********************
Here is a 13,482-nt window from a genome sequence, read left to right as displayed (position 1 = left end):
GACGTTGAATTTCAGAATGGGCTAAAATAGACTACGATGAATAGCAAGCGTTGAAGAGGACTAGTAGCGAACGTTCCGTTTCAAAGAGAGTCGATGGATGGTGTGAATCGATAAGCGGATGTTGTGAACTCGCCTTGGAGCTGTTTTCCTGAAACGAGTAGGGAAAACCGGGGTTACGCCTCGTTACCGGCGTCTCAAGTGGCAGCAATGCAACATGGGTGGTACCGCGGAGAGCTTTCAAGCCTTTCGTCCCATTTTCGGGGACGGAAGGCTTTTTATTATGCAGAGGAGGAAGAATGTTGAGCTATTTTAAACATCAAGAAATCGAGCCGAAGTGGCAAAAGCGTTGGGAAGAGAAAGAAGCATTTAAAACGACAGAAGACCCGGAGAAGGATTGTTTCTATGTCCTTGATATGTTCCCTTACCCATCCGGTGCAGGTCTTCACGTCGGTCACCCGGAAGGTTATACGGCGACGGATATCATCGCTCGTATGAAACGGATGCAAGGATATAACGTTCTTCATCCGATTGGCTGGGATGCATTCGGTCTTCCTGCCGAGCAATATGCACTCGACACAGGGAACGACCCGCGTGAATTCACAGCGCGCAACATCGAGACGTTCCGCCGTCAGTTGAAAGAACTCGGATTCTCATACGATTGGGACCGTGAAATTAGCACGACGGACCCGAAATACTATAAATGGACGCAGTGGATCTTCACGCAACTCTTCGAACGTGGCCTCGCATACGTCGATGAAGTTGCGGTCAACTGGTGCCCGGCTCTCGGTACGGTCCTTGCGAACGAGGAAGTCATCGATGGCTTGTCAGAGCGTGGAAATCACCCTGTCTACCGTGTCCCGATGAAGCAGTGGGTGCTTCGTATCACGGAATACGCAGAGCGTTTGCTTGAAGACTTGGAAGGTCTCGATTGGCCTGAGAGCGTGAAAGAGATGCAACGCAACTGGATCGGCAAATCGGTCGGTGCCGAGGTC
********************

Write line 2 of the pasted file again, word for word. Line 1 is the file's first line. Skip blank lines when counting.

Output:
GACGTTGAATTTCAGAATGGGCTAAAATAGACTACGATGAATAGCAAGCGTTGAAGAGGACTAGTAGCGAACGTTCCGTTTCAAAGAGAGTCGATGGATGGTGTGAATCGATAAGCGGATGTTGTGAACTCGCCTTGGAGCTGTTTTCCTGAAACGAGTAGGGAAAACCGGGGTTACGCCTCGTTACCGGCGTCTCAAGTGGCAGCAATGCAACATGGGTGGTACCGCGGAGAGCTTTCAAGCCTTTCGTCCCATTTTCGGGGACGGAAGGCTTTTTATTATGCAGAGGAGGAAGAATGTTGAGCTATTTTAAACATCAAGAAATCGAGCCGAAGTGGCAAAAGCGTTGGGAAGAGAAAGAAGCATTTAAAACGACAGAAGACCCGGAGAAGGATTGTTTCTATGTCCTTGATATGTTCCCTTACCCATCCGGTGCAGGTCTTCACGTCGGTCACCCGGAAGGTTATACGGCGACGGATATCATCGCTCGTATGAAACGGATGCAAGGATATAACGTTCTTCATCCGATTGGCTGGGATGCATTCGGTCTTCCTGCCGAGCAATATGCACTCGACACAGGGAACGACCCGCGTGAATTCACAGCGCGCAACATCGAGACGTTCCGCCGTCAGTTGAAAGAACTCGGATTCTCATACGATTGGGACCGTGAAATTAGCACGACGGACCCGAAATACTATAAATGGACGCAGTGGATCTTCACGCAACTCTTCGAACGTGGCCTCGCATACGTCGATGAAGTTGCGGTCAACTGGTGCCCGGCTCTCGGTACGGTCCTTGCGAACGAGGAAGTCATCGATGGCTTGTCAGAGCGTGGAAATCACCCTGTCTACCGTGTCCCGATGAAGCAGTGGGTGCTTCGTATCACGGAATACGCAGAGCGTTTGCTTGAAGACTTGGAAGGTCTCGATTGGCCTGAGAGCGTGAAAGAGATGCAACGCAACTGGATCGGCAAATCGGTCGGTGCCGAGGTC